The many faces of error disclosure: A common set of elements and a definition

Stephanie P. Fein, Lee H. Hilborne, Eugene M. Spiritus, Gregory B. Seymann, Craig R Keenan, Kaveh G. Shojania, Marjorie Kagawa-Singer, Neil S. Wenger

Research output: Contribution to journalArticle

33 Citations (Scopus)

Abstract

BACKGROUND: Patients want to know when errors happen in their care. Professional associations, ethicists, and patient safety experts endorse disclosure of medical error to patients. Surveys of physicians show that they believe harmful errors should be disclosed to patients, yet errors are often not disclosed. OBJECTIVE: To understand the discrepancy between patients' expectations and physicians' behavior concerning error disclosure. DESIGN, SETTING, AND PARTICIPANTS: We conducted focus groups to determine what constitutes disclosure of medical error. Twenty focus groups, 4 at each of 5 academic centers, included 204 hospital administrators, physicians, residents, and nurses. APPROACH: Qualitative analysis of the focus group transcripts with attention to examples of error disclosure by clinicians and hospital administrators. RESULTS: Clinicians and administrators considered various forms of communication about errors to be error disclosure. Six elements of disclosure identified from focus group transcripts characterized disclosures ranging from Full disclosure (including admission of a mistake, discussion of the error, and a link from the error to harm) to Partial disclosures, which included deferral, misleading statements, and inadequate information to "connect the dots." Descriptions involving nondisclosure of harmful errors were uncommon. CONCLUSIONS: Error disclosure may mean different things to clinicians than it does to patients. The various forms of communication deemed error disclosure by clinicians may explain the discrepancy between error disclosure beliefs and behaviors. We suggest a definition of error disclosure to inform practical policies and interventions.

Original languageEnglish (US)
Pages (from-to)755-761
Number of pages7
JournalJournal of General Internal Medicine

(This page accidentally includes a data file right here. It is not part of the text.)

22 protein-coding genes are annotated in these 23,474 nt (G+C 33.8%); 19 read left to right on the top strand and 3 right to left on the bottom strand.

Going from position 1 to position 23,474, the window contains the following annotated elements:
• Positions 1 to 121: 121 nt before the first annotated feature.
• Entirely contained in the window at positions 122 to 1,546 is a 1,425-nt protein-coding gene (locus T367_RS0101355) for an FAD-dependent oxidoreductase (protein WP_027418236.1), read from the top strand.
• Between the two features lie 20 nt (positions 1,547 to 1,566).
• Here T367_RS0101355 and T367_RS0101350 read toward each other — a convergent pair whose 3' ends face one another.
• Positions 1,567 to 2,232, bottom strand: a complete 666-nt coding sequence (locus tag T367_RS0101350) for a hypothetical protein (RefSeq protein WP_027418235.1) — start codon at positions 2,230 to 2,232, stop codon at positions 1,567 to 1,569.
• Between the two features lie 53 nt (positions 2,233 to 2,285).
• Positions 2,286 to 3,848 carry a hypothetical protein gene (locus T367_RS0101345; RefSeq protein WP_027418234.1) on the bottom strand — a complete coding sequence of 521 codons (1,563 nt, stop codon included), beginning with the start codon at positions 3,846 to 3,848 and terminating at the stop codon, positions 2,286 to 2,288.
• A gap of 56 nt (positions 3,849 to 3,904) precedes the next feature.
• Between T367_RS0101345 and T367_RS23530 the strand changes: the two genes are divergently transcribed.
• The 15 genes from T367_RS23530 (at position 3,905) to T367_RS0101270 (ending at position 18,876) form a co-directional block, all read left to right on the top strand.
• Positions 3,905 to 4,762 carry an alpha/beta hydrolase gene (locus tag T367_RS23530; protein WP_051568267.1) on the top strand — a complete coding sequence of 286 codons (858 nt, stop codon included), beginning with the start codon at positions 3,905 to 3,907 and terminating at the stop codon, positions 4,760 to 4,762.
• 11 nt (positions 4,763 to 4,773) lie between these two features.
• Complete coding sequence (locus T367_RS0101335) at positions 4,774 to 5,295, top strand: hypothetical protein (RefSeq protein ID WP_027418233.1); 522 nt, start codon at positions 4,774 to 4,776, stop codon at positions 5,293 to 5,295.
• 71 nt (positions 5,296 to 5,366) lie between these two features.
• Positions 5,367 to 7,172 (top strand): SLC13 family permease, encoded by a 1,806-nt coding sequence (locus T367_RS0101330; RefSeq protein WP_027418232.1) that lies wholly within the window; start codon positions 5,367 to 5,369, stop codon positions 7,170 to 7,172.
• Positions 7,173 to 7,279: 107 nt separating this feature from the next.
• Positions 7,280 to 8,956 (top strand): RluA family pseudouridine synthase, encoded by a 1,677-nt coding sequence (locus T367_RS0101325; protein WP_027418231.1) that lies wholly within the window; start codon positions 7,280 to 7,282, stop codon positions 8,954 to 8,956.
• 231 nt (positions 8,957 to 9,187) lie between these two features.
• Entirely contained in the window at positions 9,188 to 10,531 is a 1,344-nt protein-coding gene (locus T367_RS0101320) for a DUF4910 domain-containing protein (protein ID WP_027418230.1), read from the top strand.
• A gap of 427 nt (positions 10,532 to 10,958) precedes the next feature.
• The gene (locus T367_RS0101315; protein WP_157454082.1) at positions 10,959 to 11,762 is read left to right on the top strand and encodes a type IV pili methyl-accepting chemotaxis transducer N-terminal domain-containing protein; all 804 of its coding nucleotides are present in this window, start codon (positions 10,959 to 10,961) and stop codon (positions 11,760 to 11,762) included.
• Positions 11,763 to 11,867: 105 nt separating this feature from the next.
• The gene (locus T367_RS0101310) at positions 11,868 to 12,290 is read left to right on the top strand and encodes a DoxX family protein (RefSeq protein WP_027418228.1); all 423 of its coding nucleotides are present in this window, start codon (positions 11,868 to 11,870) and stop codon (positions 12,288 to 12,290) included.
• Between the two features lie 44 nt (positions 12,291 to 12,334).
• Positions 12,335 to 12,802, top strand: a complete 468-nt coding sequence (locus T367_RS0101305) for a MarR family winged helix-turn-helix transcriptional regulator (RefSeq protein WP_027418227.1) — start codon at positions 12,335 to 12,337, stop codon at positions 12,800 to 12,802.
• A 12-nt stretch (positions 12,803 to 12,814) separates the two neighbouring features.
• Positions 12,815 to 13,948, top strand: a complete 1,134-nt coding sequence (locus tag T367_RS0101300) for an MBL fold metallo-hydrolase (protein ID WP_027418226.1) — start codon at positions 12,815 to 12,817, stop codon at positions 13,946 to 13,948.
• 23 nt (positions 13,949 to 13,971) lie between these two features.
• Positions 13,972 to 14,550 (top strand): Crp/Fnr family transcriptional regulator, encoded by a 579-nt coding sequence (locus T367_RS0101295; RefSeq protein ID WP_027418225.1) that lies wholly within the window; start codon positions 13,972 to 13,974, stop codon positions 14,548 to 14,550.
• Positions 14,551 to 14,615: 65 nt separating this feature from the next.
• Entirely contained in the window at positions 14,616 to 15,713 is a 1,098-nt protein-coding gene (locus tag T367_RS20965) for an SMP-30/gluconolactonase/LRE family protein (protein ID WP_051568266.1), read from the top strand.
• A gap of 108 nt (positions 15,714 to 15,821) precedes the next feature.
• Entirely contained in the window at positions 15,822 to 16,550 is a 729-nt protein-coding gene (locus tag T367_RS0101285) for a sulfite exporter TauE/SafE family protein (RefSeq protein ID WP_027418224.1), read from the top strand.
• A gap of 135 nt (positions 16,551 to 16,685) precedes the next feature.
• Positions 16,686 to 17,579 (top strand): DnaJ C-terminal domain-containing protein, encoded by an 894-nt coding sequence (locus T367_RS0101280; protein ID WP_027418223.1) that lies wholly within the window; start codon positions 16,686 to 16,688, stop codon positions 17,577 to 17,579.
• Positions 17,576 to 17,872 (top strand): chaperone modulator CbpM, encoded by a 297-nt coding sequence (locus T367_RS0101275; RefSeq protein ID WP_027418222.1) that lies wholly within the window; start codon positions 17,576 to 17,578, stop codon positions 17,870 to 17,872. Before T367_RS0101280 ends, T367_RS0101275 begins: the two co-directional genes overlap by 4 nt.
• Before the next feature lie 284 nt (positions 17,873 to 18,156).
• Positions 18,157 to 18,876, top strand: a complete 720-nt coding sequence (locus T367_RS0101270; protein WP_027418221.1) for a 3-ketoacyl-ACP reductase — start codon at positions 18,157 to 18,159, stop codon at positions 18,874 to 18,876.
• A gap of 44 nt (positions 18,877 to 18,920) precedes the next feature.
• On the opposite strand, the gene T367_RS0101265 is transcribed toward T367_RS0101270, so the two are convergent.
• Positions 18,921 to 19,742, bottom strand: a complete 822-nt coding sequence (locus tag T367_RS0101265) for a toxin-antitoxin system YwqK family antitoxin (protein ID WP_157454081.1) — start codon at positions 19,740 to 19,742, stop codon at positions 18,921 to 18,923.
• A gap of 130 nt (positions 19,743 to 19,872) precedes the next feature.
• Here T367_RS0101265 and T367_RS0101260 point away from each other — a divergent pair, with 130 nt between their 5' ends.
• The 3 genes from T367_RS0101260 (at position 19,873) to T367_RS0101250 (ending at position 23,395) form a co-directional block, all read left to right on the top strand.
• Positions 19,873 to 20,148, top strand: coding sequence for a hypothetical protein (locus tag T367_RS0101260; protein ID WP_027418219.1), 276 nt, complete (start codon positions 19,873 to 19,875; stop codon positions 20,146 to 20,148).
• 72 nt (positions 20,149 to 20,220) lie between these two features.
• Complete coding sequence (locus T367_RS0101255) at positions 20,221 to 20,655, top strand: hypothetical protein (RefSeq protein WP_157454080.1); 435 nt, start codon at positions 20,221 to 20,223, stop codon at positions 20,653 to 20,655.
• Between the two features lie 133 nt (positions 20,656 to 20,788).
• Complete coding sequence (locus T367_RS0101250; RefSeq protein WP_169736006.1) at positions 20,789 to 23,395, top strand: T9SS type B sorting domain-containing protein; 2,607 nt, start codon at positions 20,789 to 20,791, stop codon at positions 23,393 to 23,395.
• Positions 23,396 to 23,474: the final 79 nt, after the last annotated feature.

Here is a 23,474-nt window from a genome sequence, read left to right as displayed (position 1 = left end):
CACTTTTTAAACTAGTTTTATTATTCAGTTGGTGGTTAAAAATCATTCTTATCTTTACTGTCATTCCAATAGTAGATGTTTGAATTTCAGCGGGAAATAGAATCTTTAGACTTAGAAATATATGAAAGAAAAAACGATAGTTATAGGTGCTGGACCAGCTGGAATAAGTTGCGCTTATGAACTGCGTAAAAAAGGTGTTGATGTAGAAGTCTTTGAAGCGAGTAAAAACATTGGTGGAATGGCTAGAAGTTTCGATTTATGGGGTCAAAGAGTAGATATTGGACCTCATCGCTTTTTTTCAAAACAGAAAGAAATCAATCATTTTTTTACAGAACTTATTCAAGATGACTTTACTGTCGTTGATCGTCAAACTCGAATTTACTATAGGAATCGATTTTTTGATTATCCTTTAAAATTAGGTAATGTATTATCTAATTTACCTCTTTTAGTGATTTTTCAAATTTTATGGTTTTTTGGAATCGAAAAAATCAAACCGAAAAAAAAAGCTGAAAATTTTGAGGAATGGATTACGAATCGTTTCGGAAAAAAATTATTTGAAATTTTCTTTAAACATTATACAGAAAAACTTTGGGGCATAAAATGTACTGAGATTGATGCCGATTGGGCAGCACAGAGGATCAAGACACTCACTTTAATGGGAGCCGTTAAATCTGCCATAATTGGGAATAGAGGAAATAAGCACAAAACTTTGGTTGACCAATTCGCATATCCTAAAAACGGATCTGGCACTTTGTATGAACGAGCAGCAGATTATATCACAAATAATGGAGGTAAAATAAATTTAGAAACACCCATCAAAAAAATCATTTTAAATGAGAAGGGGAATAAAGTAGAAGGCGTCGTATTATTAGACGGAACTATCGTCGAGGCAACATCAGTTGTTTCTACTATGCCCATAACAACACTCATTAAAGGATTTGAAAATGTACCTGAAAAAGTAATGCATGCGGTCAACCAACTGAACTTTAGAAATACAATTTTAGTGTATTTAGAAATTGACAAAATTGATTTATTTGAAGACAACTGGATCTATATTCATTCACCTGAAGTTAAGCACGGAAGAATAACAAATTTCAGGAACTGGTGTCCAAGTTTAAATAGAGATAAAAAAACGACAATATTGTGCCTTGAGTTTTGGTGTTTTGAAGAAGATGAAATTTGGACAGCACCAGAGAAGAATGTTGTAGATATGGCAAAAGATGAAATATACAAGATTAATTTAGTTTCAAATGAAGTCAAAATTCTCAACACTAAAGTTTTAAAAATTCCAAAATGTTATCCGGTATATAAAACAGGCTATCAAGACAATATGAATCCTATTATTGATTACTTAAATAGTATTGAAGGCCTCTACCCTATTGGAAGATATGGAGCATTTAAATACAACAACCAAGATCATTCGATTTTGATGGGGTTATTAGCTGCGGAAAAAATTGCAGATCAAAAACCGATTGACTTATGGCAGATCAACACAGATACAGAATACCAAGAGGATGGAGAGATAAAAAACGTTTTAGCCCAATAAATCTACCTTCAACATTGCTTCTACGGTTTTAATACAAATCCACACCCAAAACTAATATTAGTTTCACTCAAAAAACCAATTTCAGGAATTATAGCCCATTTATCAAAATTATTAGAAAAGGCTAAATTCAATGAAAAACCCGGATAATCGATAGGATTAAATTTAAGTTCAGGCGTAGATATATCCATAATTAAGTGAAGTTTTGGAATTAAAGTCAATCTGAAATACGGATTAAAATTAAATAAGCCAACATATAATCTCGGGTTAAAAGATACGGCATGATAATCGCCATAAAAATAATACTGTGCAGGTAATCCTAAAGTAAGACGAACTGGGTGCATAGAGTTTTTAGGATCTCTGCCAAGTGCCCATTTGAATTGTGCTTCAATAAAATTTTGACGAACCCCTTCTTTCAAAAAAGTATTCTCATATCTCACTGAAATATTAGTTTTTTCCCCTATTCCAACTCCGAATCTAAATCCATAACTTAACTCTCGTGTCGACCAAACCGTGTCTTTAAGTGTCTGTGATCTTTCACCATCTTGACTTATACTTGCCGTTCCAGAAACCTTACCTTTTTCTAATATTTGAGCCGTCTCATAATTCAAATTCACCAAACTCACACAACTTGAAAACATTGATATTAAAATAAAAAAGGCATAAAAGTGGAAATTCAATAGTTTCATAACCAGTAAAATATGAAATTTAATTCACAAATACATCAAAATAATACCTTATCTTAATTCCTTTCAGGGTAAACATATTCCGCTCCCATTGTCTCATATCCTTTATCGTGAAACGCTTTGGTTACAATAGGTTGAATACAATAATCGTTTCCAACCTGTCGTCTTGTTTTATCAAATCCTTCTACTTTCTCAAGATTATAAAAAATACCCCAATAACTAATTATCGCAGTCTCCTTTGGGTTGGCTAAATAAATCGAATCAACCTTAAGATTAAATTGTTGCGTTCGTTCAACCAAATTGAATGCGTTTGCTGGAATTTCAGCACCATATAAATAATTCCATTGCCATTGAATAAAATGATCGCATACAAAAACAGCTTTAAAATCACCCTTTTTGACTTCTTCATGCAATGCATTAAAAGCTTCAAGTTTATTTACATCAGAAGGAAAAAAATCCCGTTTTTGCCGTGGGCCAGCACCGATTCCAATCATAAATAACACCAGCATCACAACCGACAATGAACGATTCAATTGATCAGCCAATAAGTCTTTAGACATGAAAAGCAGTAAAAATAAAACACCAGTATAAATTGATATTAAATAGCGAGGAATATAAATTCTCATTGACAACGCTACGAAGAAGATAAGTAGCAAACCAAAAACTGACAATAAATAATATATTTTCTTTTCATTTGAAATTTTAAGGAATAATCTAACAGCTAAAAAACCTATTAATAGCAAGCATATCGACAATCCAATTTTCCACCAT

Volume22
Issue number6
DOIs
StatePublished - Jun 2007

Fingerprint

Truth Disclosure
Disclosure
Focus Groups
Hospital Administrators
Medical Errors
Physicians
Communication
Ethicists
Patient Safety
Administrative Personnel
Nurses

Keywords

  • Error disclosure
  • Ethics
  • Medical mistakes
  • Patient/doctor communication

ASJC Scopus subject areas

  • Internal Medicine

Cite this

Fein, S. P., Hilborne, L. H., Spiritus, E. M., Seymann, G. B., Keenan, C. R., Shojania, K. G., ... Wenger, N. S. (2007). The many faces of error disclosure: A common set of elements and a definition. Journal of General Internal Medicine, 22(6), 755-761. https://doi.org/10.1007/s11606-007-0157-9

The many faces of error disclosure : A common set of elements and a definition. / Fein, Stephanie P.; Hilborne, Lee H.; Spiritus, Eugene M.; Seymann, Gregory B.; Keenan, Craig R; Shojania, Kaveh G.; Kagawa-Singer, Marjorie; Wenger, Neil S.

In: Journal of General Internal Medicine, Vol. 22, No. 6, 06.2007, p. 755-761.

Research output: Contribution to journalArticle

Fein, SP, Hilborne, LH, Spiritus, EM, Seymann, GB, Keenan, CR, Shojania, KG, Kagawa-Singer, M & Wenger, NS 2007, 'The many faces of error disclosure: A common set of elements and a definition', Journal of General Internal Medicine, vol. 22, no. 6, pp. 755-761. https://doi.org/10.1007/s11606-007-0157-9
Fein, Stephanie P. ; Hilborne, Lee H. ; Spiritus, Eugene M. ; Seymann, Gregory B. ; Keenan, Craig R ; Shojania, Kaveh G. ; Kagawa-Singer, Marjorie ; Wenger, Neil S. / The many faces of error disclosure : A common set of elements and a definition. In: Journal of General Internal Medicine. 2007 ; Vol. 22, No. 6. pp. 755-761.
@article{35ddd54239b7405283ad6e2f25eeef29,
title = "The many faces of error disclosure: A common set of elements and a definition",
abstract = "BACKGROUND: Patients want to know when errors happen in their care. Professional associations, ethicists, and patient safety experts endorse disclosure of medical error to patients. Surveys of physicians show that they believe harmful errors should be disclosed to patients, yet errors are often not disclosed. OBJECTIVE: To understand the discrepancy between patients' expectations and physicians' behavior concerning error disclosure. DESIGN, SETTING, AND PARTICIPANTS: We conducted focus groups to determine what constitutes disclosure of medical error. Twenty focus groups, 4 at each of 5 academic centers, included 204 hospital administrators, physicians, residents, and nurses. APPROACH: Qualitative analysis of the focus group transcripts with attention to examples of error disclosure by clinicians and hospital administrators. RESULTS: Clinicians and administrators considered various forms of communication about errors to be error disclosure. Six elements of disclosure identified from focus group transcripts characterized disclosures ranging from Full disclosure (including admission of a mistake, discussion of the error, and a link from the error to harm) to Partial disclosures, which included deferral, misleading statements, and inadequate information to {"}connect the dots.{"} Descriptions involving nondisclosure of harmful errors were uncommon. CONCLUSIONS: Error disclosure may mean different things to clinicians than it does to patients. The various forms of communication deemed error disclosure by clinicians may explain the discrepancy between error disclosure beliefs and behaviors. We suggest a definition of error disclosure to inform practical policies and interventions.",